Michigan’s medical marijuana act has created some confusion among youth, decreasing their perceptions of the drug’s risks and increasing their perceptions of its acceptability, according to the many law enforcement legal and youth experts that converged on the Macomb Intermediate School District April 1.
“A lot of young people think that after this law was passed, ‘Marijuana is legal, what is the big deal? It is legal now right?’ It is not legal in Michigan,” said William Dailey, the chief of the drug unit in the Macomb County Prosecutor’s office.
Dailey was one of many speakers who participated in the “Critical Issues of Youth: Clearing the Smoke about Marijuana” conference, which was sponsored by the Chippewa Valley Coalition for Youth and Families. The conference was designed to help members of community agencies, school staffs, substance abuse professionals, social workers, law enforcement, government officials, psychologists, counselors, nurses and physicians understand the state’s marijuana law and its perceptions among youth.
Speakers at the conference included Ken Stecker of the Prosecuting Attorneys Association of Michigan; Macomb County Sheriff Anthony Wickersham; William Dailey, chief of the drug unit in the Macomb County Prosecutor’s office; Paul Dailey, clinical director of CARE; Helen Klingert, assistant director of the Macomb County Office of Substance Abuse and University of Detroit Mercy psychology associate professor Kathleen Zimmerman-Oster.
Topics for discussion included detailed information about the state’s medical marijuana law, understanding signs, symptoms and potential for addiction of the drug in youth, obtaining information about national and local youth use trends and learning about intervention resources. Zimmerman-Oster presented data charting trends in youth marijuana use.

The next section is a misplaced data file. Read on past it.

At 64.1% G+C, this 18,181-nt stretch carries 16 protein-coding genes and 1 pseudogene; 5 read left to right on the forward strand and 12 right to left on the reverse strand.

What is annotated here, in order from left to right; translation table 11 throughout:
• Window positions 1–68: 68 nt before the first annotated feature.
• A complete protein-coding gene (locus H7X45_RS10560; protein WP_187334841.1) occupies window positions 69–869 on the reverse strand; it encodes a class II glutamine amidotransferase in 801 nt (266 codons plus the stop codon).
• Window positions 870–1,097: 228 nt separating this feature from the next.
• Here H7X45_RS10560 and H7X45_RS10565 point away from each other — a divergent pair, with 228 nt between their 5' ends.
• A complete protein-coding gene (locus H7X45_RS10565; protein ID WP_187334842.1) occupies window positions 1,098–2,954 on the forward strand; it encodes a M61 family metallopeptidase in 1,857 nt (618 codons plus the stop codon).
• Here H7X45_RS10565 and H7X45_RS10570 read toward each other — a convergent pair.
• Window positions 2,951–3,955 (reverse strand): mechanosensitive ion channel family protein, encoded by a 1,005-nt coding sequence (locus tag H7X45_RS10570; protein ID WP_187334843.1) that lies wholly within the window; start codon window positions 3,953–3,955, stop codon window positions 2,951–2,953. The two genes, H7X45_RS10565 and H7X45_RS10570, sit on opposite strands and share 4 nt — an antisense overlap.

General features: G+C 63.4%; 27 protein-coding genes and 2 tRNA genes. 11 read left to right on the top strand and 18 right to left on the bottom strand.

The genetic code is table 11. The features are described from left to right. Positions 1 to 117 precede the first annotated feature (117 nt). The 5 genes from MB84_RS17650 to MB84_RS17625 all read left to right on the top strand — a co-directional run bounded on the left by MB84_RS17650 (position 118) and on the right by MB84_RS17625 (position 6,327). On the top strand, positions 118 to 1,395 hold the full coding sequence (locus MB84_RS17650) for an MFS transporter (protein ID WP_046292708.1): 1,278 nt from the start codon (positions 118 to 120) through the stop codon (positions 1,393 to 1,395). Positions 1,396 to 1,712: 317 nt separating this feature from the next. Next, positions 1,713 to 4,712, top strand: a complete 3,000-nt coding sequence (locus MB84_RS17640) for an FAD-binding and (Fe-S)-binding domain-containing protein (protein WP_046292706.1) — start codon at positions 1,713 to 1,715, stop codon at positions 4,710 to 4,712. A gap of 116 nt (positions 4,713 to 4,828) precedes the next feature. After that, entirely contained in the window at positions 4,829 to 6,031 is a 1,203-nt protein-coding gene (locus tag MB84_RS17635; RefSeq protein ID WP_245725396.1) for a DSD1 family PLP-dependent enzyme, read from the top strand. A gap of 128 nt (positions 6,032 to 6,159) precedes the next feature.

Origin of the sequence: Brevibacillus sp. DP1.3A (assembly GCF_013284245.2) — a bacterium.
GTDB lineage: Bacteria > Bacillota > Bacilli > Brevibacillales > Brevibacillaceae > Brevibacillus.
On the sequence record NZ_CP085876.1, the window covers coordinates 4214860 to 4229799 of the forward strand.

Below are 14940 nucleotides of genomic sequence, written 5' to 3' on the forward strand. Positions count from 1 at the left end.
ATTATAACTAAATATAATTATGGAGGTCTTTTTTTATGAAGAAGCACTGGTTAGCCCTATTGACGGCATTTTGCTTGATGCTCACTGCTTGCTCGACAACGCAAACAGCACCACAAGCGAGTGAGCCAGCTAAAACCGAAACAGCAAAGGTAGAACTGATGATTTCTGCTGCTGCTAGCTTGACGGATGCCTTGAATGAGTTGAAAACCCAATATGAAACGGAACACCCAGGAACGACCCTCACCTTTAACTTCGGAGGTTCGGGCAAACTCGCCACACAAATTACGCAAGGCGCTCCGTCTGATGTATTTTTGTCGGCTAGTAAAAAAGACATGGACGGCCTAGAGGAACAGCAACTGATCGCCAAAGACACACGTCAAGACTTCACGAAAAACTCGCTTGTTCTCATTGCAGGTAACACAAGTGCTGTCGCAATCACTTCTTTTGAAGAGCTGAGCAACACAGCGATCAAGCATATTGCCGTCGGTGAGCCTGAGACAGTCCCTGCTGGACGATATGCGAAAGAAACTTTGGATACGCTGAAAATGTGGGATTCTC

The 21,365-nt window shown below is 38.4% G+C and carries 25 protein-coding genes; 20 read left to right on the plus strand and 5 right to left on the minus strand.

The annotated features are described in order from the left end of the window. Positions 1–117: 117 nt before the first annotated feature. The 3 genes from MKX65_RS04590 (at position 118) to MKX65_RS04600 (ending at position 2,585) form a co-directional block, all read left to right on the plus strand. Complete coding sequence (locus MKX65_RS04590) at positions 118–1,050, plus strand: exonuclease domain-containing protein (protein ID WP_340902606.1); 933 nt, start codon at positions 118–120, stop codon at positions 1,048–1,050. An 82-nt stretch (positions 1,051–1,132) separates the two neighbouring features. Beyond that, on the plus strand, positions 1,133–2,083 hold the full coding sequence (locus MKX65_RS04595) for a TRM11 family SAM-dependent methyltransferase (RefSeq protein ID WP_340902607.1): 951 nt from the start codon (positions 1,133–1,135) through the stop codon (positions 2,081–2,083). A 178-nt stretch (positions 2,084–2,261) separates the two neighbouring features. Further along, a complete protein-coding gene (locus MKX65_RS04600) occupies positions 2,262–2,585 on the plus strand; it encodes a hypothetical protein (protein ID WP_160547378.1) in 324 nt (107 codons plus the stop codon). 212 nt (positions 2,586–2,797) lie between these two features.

About 340 people attended the conference, according to Chippewa Valley Coalition for Youth and Families Executive Director Charlene McGunn.
The coalition chose to hold the conference focusing on marijuana use due to concern about a shift in attitudes in youth about the drug, McGunn said.
According to a 2011 Monitoring the Future Survey, marijuana is the illicit drug most abused by youth, both nationally and in the state. A Michigan Profile for Healthy Youth Survey indicates a recent decline in the perception of risk that young people have about marijuana use.
“We see a trend – decreased perception of risk since the passage of the law – supported by data from our youth survey and focus groups data,” McGunn said.
Stecker offered a presentation to clarify and update Michigan’s medical marijuana act, explaining the details of the act and related court cases that are still helping to define it.
One area that will need further clarification is what counts as a marijuana plant, according to Stecker.
“Is a dead plant a plant? Is a cutting a plant? Is a clone a plant? Yes, we clone plants. Is a seedling considered a plant that has a root system? These are just some issues that are coming up right now in court cases around the state,” Stecker said.
Another area in the medical marijuana law that will need to be further defined is “enclosed locked facility.” Although the law defines this facility for holding the medical marijuana as a closet, room or other enclosed area equipped with locks or other security devices that permits access only by a registered primary caregiver or registered qualifying patient, courts are still further defining the law and the terms used in it through cases, according to Stecker.
“We literally just had a case in one of the counties next to us that dealt with an older lady who had her 12 plants down in the basement. She had her grandchildren there. The question is whether those plants were in an enclosed, locked facility. The court said they were not in an enclosed, locked facility. A baby gate does not count in order to keep those children out. Seriously, these are the kinds of cases we are getting,” he said.
The term “other security devices” is something else under question, according to Stecker.
“Does that mean an alligator? Is that a guard dog? What is a security device? That is a very important issue right now,” he said.
Stecker also said he frequently gets calls concerning medical marijuana and custody or visitation.